“While artificial intelligence of this sort is far from a reality, robots do play a crucial role in our everyday lives. The engineering definition of a robot is “an electromechanical intelligent agent that can perform tasks either autonomously or semiautonomously.  In contemporary society, there are two main types of robots. The first is the preprogrammed robot, which performs a task or series of tasks again and again, exactly same way each time. These robots have replaced human hands with the precise and tireless movements of machines on most assembly lines. The next type of robot, far less common, is based on a command-control platform. Rather than being preprogrammed to perform a defined function, these robots are remotely controlled, in real time, by human beings.”  -Telemicrosurgery Robot Assisted Microsurgery By Philippe A. Liverneaux-

In Liverneaux’s argument, now he defines the different concept of consciousness: robots are electromechanical intelligent agent that can perform task either autonomously or semiautonomously.   Liverneaux defines robots as machines, and can disagree with Haikonen’s argument that it is impossible to create a robot with human’s morals and human’s consciousness.  Robots are either preprogrammed or remotely controlled by a command-control platform approach.  In a sense, Liverneaux is approaching that there could not be any thoughts in machines, because they are like drones, acting what the controllers wants to display.

Most of the military used robots are preprogrammed or is approached in command-control method; however, we can’t say that not all of the robots are created by computer codings and programmers.  In this case, the argument of robotic use in military is shifted into another section of robotic research: what defines robots as conscious, and where is the line we draw to differentiate robots vs. humans.  In my research, I will have robots and human’s border on whether or not the robots or humans can function by themselves without the main controller.  For example, the robots that are preprogrammed to finish a certain task will not be a conscious robot, but can be called a drone.  In a case with robots with their own minds and their thoughts to perform an action, can be said to have consciousness of a human (just like how humans have mind of their own to perform out their own tasks).

Portable Engelbart

“Increasing the effectiveness of the individual’s use of his basic capabilities is a problem in redesigning the changeable parts of a system. The system is actively engaged in the continuous processes (among others) of developing comprehension within the individual and of solving problems; both processes are subject to human motivation, purpose, and will.”  –AUGMENTING HUMAN INTELLECT: A CONCEPTUAL FRAMEWORK  By Douglas C. Engelbart-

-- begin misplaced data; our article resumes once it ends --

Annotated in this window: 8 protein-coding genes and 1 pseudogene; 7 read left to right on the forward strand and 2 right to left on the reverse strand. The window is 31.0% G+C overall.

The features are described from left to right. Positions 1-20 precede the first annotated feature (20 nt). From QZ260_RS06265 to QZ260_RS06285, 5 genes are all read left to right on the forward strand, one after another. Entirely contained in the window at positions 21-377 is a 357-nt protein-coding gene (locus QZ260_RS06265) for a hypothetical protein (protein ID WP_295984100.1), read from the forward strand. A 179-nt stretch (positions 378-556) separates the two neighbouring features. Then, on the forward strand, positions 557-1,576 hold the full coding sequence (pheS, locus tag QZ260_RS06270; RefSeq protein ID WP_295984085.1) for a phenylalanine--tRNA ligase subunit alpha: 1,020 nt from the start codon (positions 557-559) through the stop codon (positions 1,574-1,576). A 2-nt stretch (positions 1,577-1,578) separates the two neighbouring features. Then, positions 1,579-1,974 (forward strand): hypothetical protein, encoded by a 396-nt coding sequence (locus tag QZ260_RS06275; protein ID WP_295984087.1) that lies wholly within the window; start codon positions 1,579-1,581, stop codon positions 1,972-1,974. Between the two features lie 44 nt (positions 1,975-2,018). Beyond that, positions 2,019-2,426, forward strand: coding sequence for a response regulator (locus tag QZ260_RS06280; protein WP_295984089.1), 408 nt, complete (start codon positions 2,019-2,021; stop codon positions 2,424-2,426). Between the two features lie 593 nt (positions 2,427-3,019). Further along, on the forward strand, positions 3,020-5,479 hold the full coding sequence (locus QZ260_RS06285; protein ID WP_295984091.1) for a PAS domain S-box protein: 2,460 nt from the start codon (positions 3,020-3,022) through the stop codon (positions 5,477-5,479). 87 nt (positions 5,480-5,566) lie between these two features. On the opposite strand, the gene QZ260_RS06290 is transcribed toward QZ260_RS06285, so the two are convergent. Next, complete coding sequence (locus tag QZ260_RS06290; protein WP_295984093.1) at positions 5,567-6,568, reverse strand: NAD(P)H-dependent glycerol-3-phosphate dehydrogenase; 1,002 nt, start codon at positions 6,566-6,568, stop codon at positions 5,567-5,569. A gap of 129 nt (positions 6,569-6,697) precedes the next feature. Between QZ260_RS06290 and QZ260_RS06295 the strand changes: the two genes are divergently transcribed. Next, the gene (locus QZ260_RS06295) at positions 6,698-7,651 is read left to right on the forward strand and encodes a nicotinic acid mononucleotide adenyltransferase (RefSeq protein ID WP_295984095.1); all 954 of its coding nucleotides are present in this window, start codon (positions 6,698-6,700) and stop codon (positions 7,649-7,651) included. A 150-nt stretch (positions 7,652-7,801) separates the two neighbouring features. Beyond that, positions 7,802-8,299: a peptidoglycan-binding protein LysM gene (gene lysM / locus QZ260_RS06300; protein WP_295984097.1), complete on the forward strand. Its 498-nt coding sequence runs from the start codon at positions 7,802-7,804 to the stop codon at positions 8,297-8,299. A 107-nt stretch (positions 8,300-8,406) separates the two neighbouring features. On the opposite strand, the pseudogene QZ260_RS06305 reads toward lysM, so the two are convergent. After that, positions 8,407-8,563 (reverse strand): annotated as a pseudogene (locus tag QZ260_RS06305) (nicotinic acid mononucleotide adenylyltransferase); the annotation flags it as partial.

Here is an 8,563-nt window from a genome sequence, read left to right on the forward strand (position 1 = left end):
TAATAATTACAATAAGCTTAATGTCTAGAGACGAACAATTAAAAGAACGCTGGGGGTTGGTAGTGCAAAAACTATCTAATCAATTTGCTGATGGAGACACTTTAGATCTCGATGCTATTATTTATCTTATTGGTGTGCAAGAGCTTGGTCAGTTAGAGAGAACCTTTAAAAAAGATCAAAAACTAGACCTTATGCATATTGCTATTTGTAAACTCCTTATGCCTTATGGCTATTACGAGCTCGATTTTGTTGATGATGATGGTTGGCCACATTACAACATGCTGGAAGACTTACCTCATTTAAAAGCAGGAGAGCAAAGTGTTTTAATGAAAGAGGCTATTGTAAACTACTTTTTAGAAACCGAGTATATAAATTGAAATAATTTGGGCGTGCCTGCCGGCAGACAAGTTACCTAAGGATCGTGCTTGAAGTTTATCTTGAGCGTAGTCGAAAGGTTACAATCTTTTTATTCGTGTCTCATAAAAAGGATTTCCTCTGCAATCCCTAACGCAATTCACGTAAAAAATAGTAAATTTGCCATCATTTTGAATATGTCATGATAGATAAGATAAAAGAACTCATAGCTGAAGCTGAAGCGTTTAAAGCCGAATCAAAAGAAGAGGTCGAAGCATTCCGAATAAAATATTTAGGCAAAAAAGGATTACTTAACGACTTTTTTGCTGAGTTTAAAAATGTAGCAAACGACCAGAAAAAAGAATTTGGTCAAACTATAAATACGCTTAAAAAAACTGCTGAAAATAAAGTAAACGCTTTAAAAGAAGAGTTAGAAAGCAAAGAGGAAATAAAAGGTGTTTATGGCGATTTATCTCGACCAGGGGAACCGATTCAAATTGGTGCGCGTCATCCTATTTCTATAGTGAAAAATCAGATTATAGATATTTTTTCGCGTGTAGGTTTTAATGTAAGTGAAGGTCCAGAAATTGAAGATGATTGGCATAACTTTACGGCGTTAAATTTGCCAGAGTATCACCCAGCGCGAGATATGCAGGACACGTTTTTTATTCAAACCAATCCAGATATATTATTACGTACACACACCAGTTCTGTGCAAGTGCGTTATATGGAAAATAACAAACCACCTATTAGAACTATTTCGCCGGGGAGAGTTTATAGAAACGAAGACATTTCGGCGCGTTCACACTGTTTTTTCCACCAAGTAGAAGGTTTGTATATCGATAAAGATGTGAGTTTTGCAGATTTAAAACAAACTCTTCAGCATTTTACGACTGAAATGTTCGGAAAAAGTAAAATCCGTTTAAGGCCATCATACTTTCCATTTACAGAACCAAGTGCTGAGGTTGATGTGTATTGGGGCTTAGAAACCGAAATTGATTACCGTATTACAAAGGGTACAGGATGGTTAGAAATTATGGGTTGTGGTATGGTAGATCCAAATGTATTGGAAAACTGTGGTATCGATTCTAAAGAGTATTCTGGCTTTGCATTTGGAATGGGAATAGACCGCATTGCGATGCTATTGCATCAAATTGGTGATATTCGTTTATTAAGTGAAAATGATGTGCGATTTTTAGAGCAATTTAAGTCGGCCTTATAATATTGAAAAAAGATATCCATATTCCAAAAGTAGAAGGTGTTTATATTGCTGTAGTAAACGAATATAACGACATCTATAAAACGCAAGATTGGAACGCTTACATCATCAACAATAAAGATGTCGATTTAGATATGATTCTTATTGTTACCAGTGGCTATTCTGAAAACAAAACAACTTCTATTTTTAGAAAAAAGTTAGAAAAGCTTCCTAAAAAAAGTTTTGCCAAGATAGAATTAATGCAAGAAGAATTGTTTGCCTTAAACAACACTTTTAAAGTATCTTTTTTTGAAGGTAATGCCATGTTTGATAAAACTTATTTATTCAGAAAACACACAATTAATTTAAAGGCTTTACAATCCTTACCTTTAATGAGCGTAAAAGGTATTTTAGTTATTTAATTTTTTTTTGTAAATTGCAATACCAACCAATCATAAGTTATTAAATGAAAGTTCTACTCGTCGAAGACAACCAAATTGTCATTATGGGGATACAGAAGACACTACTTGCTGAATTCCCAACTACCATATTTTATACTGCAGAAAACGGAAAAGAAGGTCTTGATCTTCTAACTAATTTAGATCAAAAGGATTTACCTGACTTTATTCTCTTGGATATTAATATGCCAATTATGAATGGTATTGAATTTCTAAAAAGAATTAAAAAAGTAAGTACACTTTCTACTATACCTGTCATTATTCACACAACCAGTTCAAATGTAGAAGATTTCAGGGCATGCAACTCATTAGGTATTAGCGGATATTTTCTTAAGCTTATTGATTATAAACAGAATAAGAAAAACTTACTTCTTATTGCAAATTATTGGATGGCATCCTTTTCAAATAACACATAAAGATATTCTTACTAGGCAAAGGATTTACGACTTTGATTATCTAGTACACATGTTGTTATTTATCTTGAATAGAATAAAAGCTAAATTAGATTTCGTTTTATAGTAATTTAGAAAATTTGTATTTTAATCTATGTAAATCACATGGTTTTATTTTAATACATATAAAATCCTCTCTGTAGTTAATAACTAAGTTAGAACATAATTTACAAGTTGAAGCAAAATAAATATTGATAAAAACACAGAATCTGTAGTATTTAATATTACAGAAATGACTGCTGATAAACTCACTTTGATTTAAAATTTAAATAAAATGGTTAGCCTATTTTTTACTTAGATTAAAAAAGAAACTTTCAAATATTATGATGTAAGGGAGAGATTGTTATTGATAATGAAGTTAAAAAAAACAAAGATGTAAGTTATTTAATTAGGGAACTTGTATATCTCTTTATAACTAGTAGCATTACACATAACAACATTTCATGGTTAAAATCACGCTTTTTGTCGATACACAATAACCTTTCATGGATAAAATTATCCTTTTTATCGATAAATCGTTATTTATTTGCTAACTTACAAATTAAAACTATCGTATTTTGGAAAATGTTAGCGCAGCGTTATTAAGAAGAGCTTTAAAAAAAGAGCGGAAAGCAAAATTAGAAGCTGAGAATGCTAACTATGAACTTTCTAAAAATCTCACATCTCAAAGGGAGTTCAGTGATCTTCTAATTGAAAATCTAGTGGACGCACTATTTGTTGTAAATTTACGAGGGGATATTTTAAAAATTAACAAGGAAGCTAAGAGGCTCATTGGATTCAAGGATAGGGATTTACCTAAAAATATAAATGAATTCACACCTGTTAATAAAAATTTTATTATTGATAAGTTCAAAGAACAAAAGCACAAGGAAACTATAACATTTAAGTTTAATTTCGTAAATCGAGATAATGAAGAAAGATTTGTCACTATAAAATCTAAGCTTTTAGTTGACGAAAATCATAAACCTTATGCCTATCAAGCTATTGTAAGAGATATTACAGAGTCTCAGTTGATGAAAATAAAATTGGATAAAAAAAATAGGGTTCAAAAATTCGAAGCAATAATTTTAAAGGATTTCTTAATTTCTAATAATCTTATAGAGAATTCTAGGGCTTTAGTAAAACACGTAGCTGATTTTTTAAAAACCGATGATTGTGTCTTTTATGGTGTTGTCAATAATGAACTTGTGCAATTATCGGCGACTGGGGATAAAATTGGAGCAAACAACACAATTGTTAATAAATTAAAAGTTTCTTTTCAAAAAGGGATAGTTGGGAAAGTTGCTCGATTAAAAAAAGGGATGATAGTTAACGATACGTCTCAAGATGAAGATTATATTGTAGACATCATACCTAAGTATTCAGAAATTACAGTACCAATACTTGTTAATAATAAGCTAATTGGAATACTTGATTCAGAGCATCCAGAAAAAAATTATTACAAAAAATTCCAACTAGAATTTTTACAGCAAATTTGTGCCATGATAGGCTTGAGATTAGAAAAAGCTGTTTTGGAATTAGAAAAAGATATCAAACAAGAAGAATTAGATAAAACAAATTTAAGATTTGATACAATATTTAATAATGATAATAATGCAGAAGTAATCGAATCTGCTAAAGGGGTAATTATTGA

Paraphrase: Expanding the adequacy of the singular’s utilization of his essential competencies is an issue in updating the alterable parts of a framework. The framework is energetically occupied with the persistent methods (among others) of creating and understanding the inside of an individual and taking care of the issues; both methodologies are liable to human inspiration, reason, and will.

“First any possibility for improving the effective utilization of the intellectual power of society’s problem solvers warrants the most serious consideration. This is because man’s problem-solving capability represents possibly the most important resource possessed by a society.”  –AUGMENTING HUMAN INTELLECT: A CONCEPTUAL FRAMEWORK  By Douglas C. Engelbart-

Paraphrase: To start with any probability for enhancing the compelling usage of the scholarly force, the public opinion’s issue solvers need to warrant the most genuine attention. This is on the grounds that man’s critical thinking competence speaks conceivably the most paramount asset controlled by a society.

Engelbart’s quote about a “man’s problem-solving capability represents… the most important resource possessed by a society”, resonated with me.  My research topic of robotic use in military can be portrayed in multiple ways.  I can talk about the benefits of robotic technology in war, because there are many robots used for therapeutic or treatment for the military personnels.  At the same time, I am learning more about how destructive robots can be when they are created for solely battles, and warfare.  In a way, the quote fits into my research topic, because a man’s knowledge and their intellect, can impact the pathway a robotic technology can lead into.  For instance, the robotic engineers that created the battlefield robots, in first place, had a purpose and goal in mind when they were building the robots.  But, I wonder if they have thought about the true consequences of destructive robots, and how the robots will be exactly used for.  For example, one company creates robots for the sole purpose of heavy duty lifting and clearing materials to make a way, but what if other takes the same robotic idea, and use the robots for weapons to use against us?Screen Shot 2014-07-06 at 11.08.34 PM